To encourage consumers to be smart and informed about choosing their healthcare, and to bring a degree of fairness to the marketplace, Consumer Reports believes patients must be guaranteed the following basic, common-sense rights. This 12-item Bill of Rights builds on a list of nine recently proposed by Elisabeth Rosenthal, M.D., author of “An American Sickness” (Penguin Books, 2018) and editor-in-chief of Kaiser Health News.

Patients Should Have the Right to . . .

Easy access to a clear statement of what’s covered by your health plan and what’s not.
Federal law already requires this—in a standardized format known as the Summary of Benefits and Coverage, or SBC—but the document is often hard to find. And the growth of high-deductible, short-term, and other limited benefit plans makes it especially vital for consumers to know in advance what charges won’t be covered.

An itemized and accurate bill in plain English.
It should include how much the provider charged, how much the insurer is paying, and how much the patient owes. If the insurer isn’t paying for something, the bill should clearly explain why. And no obscure abbreviations.

Never receive a surprise out-of-network bill.
Patients are frequently hit with massive out-of-network charges even after visits to in-network physicians and hospitals. Why ? Providers often staff their facilities with out-of-network doctors and utilize out-of-network imaging and lab services.

Accurate information about your insurance plan’s provider network.
Patients need to be able to rely on print and online digital directories to choose doctors and hospitals. If a provider is mistakenly listed as “in network,” the insurer should cover any extra out-of-network cost. And doctors should be clearly in network or not—no more letting them cherry pick more lucrative procedures, for example.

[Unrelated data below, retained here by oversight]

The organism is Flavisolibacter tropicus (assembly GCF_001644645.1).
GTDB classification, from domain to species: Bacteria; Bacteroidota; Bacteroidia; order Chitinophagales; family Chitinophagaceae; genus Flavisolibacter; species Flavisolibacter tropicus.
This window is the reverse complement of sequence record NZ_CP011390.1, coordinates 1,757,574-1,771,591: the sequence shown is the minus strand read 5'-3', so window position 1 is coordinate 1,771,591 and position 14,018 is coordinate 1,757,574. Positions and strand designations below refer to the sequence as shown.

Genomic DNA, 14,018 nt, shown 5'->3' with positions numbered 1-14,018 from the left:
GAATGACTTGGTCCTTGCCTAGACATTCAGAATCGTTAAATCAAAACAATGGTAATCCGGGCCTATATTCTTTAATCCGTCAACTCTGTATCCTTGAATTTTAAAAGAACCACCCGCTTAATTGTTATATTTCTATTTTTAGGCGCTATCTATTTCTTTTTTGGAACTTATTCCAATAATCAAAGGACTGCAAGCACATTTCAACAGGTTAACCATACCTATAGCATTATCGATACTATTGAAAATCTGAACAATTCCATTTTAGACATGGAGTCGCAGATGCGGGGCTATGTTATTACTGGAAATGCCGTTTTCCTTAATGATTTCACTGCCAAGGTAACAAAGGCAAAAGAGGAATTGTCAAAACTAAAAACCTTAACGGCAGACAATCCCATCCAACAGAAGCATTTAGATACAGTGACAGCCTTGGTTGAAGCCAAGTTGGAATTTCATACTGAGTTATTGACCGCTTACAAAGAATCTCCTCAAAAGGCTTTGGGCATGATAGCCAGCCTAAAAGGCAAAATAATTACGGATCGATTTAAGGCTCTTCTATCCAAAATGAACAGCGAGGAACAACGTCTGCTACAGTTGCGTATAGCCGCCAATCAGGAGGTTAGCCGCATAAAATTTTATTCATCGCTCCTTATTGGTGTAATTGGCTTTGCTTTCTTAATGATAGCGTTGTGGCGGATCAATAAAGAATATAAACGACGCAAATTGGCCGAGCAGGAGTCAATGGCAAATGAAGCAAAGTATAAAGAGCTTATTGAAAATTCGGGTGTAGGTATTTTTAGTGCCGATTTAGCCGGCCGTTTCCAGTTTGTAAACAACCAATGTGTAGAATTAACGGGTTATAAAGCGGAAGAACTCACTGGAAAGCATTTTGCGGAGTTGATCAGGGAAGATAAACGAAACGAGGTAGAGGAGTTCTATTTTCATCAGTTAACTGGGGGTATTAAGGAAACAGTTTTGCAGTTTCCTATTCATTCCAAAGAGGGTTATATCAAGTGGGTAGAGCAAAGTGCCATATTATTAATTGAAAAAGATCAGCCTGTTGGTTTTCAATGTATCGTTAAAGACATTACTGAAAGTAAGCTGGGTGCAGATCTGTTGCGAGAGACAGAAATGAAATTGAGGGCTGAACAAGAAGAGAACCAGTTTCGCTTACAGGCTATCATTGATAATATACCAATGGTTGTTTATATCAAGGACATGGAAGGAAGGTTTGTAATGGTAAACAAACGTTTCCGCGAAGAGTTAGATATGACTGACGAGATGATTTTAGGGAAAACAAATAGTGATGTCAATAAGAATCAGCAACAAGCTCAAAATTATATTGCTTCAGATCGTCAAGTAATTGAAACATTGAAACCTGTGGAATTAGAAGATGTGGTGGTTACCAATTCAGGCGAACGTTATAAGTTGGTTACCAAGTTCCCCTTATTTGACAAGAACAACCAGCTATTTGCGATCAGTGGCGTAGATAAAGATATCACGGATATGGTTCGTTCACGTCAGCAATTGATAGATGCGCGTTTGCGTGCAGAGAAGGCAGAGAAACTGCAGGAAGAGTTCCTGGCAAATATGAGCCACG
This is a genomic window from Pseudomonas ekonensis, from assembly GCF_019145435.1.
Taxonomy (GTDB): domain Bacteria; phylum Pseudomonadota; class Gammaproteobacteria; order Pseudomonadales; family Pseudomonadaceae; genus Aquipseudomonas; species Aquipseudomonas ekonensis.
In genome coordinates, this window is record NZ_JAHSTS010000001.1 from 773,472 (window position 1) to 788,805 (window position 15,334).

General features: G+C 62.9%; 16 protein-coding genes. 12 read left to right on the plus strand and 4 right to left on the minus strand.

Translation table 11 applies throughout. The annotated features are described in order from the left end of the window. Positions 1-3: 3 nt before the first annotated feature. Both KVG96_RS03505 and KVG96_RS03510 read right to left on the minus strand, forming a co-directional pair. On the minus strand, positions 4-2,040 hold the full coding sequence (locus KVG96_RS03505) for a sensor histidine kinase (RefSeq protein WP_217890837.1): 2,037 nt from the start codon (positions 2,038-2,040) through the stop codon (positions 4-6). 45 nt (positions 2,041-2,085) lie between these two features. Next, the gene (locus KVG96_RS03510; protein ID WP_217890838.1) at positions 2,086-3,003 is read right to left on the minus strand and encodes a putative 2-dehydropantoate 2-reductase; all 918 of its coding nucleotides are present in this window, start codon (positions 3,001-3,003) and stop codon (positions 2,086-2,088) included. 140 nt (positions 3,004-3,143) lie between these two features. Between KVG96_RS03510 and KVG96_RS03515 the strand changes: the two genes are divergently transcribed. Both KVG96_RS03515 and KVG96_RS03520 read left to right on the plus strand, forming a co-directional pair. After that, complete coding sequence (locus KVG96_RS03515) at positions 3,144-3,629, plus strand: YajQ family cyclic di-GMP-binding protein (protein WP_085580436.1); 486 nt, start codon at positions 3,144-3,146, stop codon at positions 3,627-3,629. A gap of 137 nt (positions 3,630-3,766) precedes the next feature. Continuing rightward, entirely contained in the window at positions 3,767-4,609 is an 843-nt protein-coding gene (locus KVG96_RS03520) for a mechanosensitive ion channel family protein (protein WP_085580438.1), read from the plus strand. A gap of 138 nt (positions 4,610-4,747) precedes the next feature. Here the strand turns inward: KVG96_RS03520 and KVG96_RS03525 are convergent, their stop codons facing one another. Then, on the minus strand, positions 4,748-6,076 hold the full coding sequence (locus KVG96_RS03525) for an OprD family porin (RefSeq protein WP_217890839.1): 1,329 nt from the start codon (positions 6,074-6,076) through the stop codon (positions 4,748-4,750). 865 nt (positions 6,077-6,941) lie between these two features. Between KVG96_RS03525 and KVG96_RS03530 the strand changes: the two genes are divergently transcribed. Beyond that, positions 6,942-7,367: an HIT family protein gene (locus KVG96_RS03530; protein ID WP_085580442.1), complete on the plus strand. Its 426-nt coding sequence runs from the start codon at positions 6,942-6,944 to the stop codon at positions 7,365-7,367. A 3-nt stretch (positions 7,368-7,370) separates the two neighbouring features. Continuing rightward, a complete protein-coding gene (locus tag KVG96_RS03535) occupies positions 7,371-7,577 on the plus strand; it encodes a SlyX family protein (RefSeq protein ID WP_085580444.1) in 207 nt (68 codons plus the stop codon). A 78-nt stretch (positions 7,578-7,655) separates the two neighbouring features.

A stable network.
Consumers sign up for health insurance one year at a time, so networks should stay the same for at least that long. During that time, providers should be removed only in exceptional circumstances, such as malpractice or retirement.

More on Medical Bills

Be informed of conflicts of interest.
Examples: doctors who own a stake in a testing or surgical facility, and hospitals that pay physicians based on how much revenue they generate through procedures or tests.

Be informed in advance about so-called facility fees.
Some providers now charge hundreds, even thousands, of dollars extra for overhead—but don’t tell the patient until after the visit or procedure. These “facility fees” are sometimes covered by insurance and sometimes not. Patients need that information up front.

Be informed of lower-cost options.
Conversations about effective, less expensive procedures and drugs need to be routine and consistent. A 2016 study of 1,800 doctor visits found that cost came up just 30 percent of the time, and doctors offered less expensive options in only half of those cases.

Be assured that a disputed bill will not be sent to a collection agency.
Some providers play hardball by quickly sending unpaid bills to debt collectors, even while a bill is being disputed, which can take months or years. Patients need to be able to question bills without damaging their credit rating—and also have reasonable payment options when a bill swamps their budget.

See a price list for elective procedures.
Reliable estimates, in advance, for nonemergency care would help patients control out-of-pocket spending.

Be clearly informed about, and given access to, free or reduced-price care programs.
Many hospitals operate such programs for patients who can’t afford to pay—often as required by state law or to qualify for tax exemptions. But the programs are often underutilized because patients aren’t aware of them, and programs can have opaque eligibility criteria and complex application processes.

No surprise charges for supposedly free preventive services.
Annual wellness visits are free. But if the provider performs any other service while you’re there, or answers specific questions, the visit could be recategorized as “diagnostic” and trigger charges. Providers, insurers, and the federal government should ensure that consumers get the free preventive services they’re entitled to.

Editor's Note: This article also appeared in the September 2018 issue of Consumer Reports magazine.